An accurately weighed 5 mg of Zolpidem was dissolved in 5 ml methanol in a 50 ml volumetric flask and the volume was adjusted up to the mark with distilled water to obtain a stock solution of 100 µg/ml. Aliquots of 0.2 to1.6 ml portions of standard solution were transferred to a series of 10 ml volumetric flasks and volume in each flask were adjusted to 10 ml with distilled water to obtain a concentration of range of 2-16 µg/ml. One of the solutions was scanned in UV range using methanol: distilled water (1:9) as a blank and ëmax was found to be 238.5 nm. The absorbance of solutions was measured at 238.5 nm against blank and calibration curve of Zolpidem was constructed.
Twenty tablets of Zolpidem were emptied and powder was weighed. Amount equivalent to 5 mg was transferred to 50 ml volumetric flask, dissolved in 5 ml of methanol and made up the volume with distilled water to obtain a concentration of 100 µg/ml. The solution was filtered through Whatman filter paper No. 41 and filtrate was diluted to obtain concentration in between linearity range. The absorbance of sample solution was measured and amount of Zolpidem was determined by referring to the calibration curve. Recovery studies were carried out by adding a known quantity of pure drug to the preanalyzed formulation and the proposed method was followed. From the amount of drug found, percentage recovery was calculated.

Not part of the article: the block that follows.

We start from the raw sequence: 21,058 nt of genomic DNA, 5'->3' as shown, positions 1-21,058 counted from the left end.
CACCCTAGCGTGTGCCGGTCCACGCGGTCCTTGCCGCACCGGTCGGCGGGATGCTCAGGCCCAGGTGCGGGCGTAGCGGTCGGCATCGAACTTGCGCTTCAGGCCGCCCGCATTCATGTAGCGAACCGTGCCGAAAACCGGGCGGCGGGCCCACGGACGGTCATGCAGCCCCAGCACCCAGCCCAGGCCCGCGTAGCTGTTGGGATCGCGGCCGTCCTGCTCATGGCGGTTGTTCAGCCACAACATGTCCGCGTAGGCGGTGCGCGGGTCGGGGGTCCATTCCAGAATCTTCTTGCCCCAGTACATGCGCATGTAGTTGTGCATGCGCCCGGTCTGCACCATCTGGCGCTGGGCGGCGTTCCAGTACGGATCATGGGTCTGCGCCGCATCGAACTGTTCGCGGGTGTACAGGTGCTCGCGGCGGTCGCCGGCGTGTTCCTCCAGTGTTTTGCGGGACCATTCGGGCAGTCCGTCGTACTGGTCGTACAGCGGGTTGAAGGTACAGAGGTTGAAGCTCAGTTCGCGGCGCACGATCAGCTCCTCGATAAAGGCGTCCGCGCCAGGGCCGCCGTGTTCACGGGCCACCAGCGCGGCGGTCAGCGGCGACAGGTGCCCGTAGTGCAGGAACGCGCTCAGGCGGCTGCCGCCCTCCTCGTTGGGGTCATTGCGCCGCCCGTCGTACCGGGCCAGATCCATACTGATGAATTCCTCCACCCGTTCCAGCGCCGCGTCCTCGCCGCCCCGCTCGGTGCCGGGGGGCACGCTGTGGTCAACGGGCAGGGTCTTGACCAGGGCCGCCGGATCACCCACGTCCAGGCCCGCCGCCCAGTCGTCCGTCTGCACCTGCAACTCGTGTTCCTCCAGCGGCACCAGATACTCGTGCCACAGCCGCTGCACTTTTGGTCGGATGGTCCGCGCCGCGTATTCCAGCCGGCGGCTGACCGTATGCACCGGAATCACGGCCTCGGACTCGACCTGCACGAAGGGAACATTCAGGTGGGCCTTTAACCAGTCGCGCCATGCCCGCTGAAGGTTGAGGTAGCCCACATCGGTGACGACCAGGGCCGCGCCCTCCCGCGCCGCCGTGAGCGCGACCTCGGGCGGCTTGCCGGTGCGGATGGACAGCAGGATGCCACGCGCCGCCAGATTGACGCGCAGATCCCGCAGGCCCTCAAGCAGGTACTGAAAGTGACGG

Results and Discussion:
The results of optical characteristics and analysis of Zolpidem in tablets are presented in Table 1 and Table 2 respectively. The proposed method of determination of Zolpidem showed molar absorptivity of 4.4648~104 l/mol/cm and Sandell's sensitivity 0.017134 mcg/Sq.cm/0.001-absorbance units. Zolpidem exhibits its maximum absorption at 238.5 nm (fig. 2) and obeyed Beer's law in the range of 2-16 µg/ml (fig. 3). Linear regression of absorbance on concentration gave equation y=0.058x-0.0029 and coefficient of correlation (R2) = 0.9997. Relative standard deviation of 0.00067 was observed for analysis of 9 replicate samples, indicating precision and reproducibility. LOD and LOQ were calculated by Eqs. (1) LOD = ... and ..., respectively, where δ is the standard deviation of blank and s is slope of calibration .
The limit of detection (LOD) and limit of quantification (LOQ) were found to be 0.038 µg/ml and 0.114 µg/ml respectively. The percentage recovery values 99.68%, 100.65%, 100.10% for Zoldem, Nitrate and Zolfresh respectively indicates that there is no interference from the excipients present in formulation (Table 2). The developed method was found to be sensitive, accurate, precise and reproducible and can be used for the routine quality control analysis of Zolpidem in bulk drugs and formulations.
Conclusion: The present spectroscopic method developed provides a rapid, sensitive, accurate, and reproducible determination of Zolpidem in tablets. This method can be successfully applied routine estimation of Zolpidem in bulk and pharmaceutical dosage form.
We are grateful to Aurobindo Pharma Ltd., Hyderabad, India, for providing gift sample of drug for research work. We are thankful to Principal, Govt. College of Pharmacy, Karad for providing laboratory facility and constant encouragement.
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K.S. Patil*; Y.V. Pore and S.B. Bhise
Government College of Pharmacy, Vidyanagar, Karad, Dist-Satara, Maharashtra-415 124, India.